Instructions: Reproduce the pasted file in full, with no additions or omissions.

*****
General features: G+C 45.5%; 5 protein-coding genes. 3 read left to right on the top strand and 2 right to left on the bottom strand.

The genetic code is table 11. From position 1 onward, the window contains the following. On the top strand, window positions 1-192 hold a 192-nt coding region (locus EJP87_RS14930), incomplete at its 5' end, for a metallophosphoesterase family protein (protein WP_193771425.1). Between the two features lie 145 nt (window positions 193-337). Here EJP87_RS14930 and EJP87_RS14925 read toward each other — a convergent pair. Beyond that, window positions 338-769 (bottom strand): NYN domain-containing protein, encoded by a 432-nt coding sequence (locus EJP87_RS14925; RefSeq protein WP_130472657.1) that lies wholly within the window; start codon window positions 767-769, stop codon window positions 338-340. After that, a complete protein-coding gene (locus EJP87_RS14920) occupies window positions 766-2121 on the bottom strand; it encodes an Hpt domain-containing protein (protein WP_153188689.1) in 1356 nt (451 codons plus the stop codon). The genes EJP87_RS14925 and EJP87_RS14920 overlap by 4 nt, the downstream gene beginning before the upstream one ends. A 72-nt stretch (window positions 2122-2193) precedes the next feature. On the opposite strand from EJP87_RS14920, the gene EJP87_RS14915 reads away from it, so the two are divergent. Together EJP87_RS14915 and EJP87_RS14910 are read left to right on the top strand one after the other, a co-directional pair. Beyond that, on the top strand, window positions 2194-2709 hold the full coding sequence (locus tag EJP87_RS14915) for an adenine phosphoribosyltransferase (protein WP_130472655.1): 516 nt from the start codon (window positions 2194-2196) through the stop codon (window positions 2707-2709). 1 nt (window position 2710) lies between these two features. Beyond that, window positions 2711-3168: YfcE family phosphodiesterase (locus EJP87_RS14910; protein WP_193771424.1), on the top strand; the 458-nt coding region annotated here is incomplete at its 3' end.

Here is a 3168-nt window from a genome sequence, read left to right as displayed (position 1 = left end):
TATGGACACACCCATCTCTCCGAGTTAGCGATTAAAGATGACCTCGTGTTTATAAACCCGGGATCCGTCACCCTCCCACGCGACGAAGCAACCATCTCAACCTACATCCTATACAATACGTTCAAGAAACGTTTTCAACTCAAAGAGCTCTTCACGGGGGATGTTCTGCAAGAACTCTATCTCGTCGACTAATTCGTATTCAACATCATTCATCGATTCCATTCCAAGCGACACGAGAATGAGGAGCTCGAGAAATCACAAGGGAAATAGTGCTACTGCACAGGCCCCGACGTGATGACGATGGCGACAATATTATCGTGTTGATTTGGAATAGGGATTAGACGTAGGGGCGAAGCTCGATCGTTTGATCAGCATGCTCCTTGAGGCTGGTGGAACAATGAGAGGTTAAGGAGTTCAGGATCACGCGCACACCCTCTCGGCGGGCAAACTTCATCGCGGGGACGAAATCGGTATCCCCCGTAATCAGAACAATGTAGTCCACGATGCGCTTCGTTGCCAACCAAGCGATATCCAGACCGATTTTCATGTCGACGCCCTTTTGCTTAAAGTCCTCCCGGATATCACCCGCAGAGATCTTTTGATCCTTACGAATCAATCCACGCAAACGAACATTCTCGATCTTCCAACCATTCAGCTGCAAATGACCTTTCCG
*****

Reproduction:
General features: G+C 45.5%; 5 protein-coding genes. 3 read left to right on the top strand and 2 right to left on the bottom strand.

The genetic code is table 11. From position 1 onward, the window contains the following. On the top strand, window positions 1-192 hold a 192-nt coding region (locus EJP87_RS14930), incomplete at its 5' end, for a metallophosphoesterase family protein (protein WP_193771425.1). Between the two features lie 145 nt (window positions 193-337). Here EJP87_RS14930 and EJP87_RS14925 read toward each other — a convergent pair. Beyond that, window positions 338-769 (bottom strand): NYN domain-containing protein, encoded by a 432-nt coding sequence (locus EJP87_RS14925; RefSeq protein WP_130472657.1) that lies wholly within the window; start codon window positions 767-769, stop codon window positions 338-340. After that, a complete protein-coding gene (locus EJP87_RS14920) occupies window positions 766-2121 on the bottom strand; it encodes an Hpt domain-containing protein (protein WP_153188689.1) in 1356 nt (451 codons plus the stop codon). The genes EJP87_RS14925 and EJP87_RS14920 overlap by 4 nt, the downstream gene beginning before the upstream one ends. A 72-nt stretch (window positions 2122-2193) precedes the next feature. On the opposite strand from EJP87_RS14920, the gene EJP87_RS14915 reads away from it, so the two are divergent. Together EJP87_RS14915 and EJP87_RS14910 are read left to right on the top strand one after the other, a co-directional pair. Beyond that, on the top strand, window positions 2194-2709 hold the full coding sequence (locus tag EJP87_RS14915) for an adenine phosphoribosyltransferase (protein WP_130472655.1): 516 nt from the start codon (window positions 2194-2196) through the stop codon (window positions 2707-2709). 1 nt (window position 2710) lies between these two features. Beyond that, window positions 2711-3168: YfcE family phosphodiesterase (locus EJP87_RS14910; protein WP_193771424.1), on the top strand; the 458-nt coding region annotated here is incomplete at its 3' end.

Here is a 3168-nt window from a genome sequence, read left to right as displayed (position 1 = left end):
TATGGACACACCCATCTCTCCGAGTTAGCGATTAAAGATGACCTCGTGTTTATAAACCCGGGATCCGTCACCCTCCCACGCGACGAAGCAACCATCTCAACCTACATCCTATACAATACGTTCAAGAAACGTTTTCAACTCAAAGAGCTCTTCACGGGGGATGTTCTGCAAGAACTCTATCTCGTCGACTAATTCGTATTCAACATCATTCATCGATTCCATTCCAAGCGACACGAGAATGAGGAGCTCGAGAAATCACAAGGGAAATAGTGCTACTGCACAGGCCCCGACGTGATGACGATGGCGACAATATTATCGTGTTGATTTGGAATAGGGATTAGACGTAGGGGCGAAGCTCGATCGTTTGATCAGCATGCTCCTTGAGGCTGGTGGAACAATGAGAGGTTAAGGAGTTCAGGATCACGCGCACACCCTCTCGGCGGGCAAACTTCATCGCGGGGACGAAATCGGTATCCCCCGTAATCAGAACAATGTAGTCCACGATGCGCTTCGTTGCCAACCAAGCGATATCCAGACCGATTTTCATGTCGACGCCCTTTTGCTTAAAGTCCTCCCGGATATCACCCGCAGAGATCTTTTGATCCTTACGAATCAATCCACGCAAACGAACATTCTCGATCTTCCAACCATTCAGCTGCAAATGACCTTTCCG